If that sounds interesting to you, or someone you know, you can find it here.

I'll be sure to post updates as I dig further into this project (provided I don't burn down any buildings in the process). ;0)

Cream of Wheat

I have determined that this year I will not fall into my usual "isolation diet" while Eric is on The Ice. Instead, I will continue to cook real food and have regular mealtimes. In keeping with that decision, I experimented today with a new recipe for homemade cream of wheat - and it turned out great!

I try to avoid the little packets of cream of wheat you buy at the grocery store for two primary reasons: they're super expensive and of almost no nutritional value. Wheat begins losing its nutritional value within 48 hours of grinding unless it's frozen. Obviously, therefore, the cream of wheat on a grocery store shelf is long past its usefulness.

Notes on this recipe: bulgur wheat can be found inexpensively at your local natural foods store. You will need to grind it to a powder, via your grain grinder or food processor. I did not include the wheat germ in my recipe, and in the future will probably sub milled flax seed in its place. I found that this needed slightly less cooking time than suggested, so go by consistency rather than your timer. Finally, feel free to soak the wheat in the milk overnight beforehand for added nutritional benefits. Enjoy!

Cream of Wheat

3 cups cracked bulgur wheat
1/2 cup wheat germ

Grind wheat to powder, combine ingredients and store in freezer.

To Use (makes 2 servings):
Combine 3 1/2 tbsp wheat with 1 1/2 cups cold milk in a saucepan. Add a dash of salt and bring to a boil, stirring constantly. Lower heat and simmer 5 min or until desired consistency is reached. Stir in maple syrup or jam as desired before serving.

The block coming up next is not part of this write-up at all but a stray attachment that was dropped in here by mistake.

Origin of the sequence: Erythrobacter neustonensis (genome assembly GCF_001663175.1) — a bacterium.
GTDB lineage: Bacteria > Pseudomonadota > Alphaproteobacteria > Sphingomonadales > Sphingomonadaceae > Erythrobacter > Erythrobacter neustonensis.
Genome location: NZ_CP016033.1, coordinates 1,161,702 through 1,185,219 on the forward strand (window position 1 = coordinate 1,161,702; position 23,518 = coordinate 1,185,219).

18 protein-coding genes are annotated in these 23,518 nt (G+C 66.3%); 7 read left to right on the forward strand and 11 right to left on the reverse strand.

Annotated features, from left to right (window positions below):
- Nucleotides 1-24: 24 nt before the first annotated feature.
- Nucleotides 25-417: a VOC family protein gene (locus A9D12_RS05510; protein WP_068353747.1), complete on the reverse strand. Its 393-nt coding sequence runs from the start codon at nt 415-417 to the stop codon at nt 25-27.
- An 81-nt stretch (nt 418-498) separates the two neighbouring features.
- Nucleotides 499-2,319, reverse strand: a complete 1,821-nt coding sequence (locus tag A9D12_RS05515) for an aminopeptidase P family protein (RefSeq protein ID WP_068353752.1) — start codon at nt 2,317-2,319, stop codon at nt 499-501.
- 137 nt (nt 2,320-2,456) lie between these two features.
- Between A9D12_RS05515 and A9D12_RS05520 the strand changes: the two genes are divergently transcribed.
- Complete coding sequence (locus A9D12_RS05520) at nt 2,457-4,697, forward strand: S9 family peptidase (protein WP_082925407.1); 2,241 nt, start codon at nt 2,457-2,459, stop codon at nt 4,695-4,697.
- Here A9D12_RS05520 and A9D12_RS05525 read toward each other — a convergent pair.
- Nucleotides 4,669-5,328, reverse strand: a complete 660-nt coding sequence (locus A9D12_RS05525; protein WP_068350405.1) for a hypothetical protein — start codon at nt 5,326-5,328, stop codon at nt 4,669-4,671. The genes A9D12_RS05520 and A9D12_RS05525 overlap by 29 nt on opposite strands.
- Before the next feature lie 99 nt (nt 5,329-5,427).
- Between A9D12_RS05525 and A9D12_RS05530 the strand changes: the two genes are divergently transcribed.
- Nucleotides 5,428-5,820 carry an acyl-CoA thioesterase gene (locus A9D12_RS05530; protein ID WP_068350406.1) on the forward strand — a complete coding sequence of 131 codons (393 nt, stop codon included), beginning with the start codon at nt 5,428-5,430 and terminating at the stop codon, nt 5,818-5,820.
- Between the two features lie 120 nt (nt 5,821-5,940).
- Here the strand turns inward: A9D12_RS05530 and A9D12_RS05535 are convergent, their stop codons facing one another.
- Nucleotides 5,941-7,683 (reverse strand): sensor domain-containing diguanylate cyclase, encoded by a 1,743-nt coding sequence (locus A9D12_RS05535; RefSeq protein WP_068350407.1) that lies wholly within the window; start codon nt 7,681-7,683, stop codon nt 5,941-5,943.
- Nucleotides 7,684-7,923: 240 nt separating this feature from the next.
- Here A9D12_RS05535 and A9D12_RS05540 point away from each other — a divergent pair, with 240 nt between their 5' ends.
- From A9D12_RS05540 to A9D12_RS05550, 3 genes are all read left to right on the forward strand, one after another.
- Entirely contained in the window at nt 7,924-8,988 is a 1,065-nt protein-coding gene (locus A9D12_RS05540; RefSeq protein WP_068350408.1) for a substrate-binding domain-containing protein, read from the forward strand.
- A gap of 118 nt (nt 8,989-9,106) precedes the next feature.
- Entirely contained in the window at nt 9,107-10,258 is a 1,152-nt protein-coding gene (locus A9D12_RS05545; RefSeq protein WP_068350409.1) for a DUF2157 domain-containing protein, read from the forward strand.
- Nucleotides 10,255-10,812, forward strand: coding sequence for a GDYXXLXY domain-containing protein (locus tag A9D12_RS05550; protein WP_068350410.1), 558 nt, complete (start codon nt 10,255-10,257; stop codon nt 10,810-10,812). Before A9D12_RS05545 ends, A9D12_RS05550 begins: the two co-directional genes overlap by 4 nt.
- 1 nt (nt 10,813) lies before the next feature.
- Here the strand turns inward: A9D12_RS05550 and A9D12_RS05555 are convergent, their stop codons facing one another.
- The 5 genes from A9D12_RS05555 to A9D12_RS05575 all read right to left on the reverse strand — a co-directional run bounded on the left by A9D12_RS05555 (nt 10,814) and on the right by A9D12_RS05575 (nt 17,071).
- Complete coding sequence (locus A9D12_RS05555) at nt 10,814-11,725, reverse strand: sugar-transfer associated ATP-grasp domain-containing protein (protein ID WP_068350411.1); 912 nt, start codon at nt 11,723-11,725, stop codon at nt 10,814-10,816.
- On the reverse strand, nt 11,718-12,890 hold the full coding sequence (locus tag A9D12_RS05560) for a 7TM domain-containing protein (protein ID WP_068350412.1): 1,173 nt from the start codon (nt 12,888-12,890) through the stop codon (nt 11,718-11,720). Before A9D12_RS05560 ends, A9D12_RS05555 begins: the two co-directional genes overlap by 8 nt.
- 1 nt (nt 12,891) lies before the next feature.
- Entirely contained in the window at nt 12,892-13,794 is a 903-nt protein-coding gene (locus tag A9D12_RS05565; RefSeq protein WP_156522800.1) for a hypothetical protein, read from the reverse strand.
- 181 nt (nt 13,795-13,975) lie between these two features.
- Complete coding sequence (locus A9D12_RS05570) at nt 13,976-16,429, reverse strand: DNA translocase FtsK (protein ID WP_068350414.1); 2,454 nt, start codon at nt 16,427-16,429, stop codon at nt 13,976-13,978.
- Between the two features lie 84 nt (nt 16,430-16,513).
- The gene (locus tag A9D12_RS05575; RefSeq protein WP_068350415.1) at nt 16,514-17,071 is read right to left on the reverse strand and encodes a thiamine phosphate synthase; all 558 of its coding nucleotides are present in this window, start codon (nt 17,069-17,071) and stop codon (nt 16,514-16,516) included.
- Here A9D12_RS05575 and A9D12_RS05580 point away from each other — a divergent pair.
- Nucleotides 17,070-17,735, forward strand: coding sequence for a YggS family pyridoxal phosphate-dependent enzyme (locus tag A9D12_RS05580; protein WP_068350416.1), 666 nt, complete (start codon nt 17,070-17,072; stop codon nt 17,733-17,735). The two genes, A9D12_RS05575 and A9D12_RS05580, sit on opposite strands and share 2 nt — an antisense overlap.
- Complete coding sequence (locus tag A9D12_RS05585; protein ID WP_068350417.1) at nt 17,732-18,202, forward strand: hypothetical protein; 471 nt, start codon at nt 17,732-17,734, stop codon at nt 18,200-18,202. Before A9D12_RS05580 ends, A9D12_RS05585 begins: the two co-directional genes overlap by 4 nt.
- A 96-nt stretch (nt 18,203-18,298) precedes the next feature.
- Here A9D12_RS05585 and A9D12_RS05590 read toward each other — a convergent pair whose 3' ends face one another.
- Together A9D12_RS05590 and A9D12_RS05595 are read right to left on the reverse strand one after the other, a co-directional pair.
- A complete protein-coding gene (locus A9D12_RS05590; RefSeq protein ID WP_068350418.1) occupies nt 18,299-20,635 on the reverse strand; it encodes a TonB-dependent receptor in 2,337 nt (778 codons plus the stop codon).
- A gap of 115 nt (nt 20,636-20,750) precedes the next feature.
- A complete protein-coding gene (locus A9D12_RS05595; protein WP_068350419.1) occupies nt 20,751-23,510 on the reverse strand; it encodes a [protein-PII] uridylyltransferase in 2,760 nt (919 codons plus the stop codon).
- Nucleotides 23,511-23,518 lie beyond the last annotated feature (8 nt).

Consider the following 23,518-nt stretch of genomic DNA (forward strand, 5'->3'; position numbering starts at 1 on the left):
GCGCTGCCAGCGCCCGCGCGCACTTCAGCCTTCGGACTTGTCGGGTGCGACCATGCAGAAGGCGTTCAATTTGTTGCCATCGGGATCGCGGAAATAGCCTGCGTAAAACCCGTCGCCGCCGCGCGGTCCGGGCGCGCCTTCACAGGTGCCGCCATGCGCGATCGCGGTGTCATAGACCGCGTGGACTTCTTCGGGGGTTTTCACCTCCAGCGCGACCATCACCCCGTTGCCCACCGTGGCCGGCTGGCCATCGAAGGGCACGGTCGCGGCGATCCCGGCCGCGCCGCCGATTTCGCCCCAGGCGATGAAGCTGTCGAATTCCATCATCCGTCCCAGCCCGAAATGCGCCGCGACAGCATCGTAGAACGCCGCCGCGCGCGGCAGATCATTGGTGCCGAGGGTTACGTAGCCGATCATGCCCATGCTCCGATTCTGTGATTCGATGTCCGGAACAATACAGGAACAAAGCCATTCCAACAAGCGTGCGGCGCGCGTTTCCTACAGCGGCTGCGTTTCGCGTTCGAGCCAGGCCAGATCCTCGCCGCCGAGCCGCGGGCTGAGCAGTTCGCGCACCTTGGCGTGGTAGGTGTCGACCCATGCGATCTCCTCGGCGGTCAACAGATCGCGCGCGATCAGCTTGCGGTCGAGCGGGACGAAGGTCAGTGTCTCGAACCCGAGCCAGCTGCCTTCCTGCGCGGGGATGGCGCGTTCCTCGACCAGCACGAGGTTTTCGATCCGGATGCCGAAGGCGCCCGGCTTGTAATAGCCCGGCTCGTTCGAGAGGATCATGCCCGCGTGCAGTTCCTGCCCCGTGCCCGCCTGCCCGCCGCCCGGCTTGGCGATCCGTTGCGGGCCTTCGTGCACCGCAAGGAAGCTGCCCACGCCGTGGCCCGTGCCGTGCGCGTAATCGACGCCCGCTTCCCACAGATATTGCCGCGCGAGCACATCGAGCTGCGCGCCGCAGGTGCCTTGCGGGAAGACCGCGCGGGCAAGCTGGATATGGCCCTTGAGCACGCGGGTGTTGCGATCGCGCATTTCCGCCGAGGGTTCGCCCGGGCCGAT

Tuesday, December 7


There's a reason I don't read the newspaper regularly. It makes me apoplectic.

The latest debacle? "Michelle Obama's campaign to end childhood hunger and fight childhood obesity." (Democrat & Chronicle, last week)

As much as I appreciate that she recognizes there's a problem and is trying to use her authority and visability, I still feel inclined on a regular basis to send her the bumper sticker that says "If it gets any worse, I'm going to have to ask you to stop helping."

A bill just approved by the House would spent $4.5 billion to:
1. "Give the government power to decide what kinds of food may be sold in vending machine and lunch lines"
2. Limit bake sale fundraisers
3. Prompt the USDA to rewrite nutrition standards and dictate which foods schools can make available
4. Create after school meal programs to serve dinner to students who qualify for the free lunch program
5. Increase by 6 cents the amount of money schools are reimbursed for each free meal they serve

Why is this a problem?

Research into the National School Lunch Program, childhood obesity and pioneering programs successfully addressing the related issues leads conclusively to exactly the opposite of what's being proposed!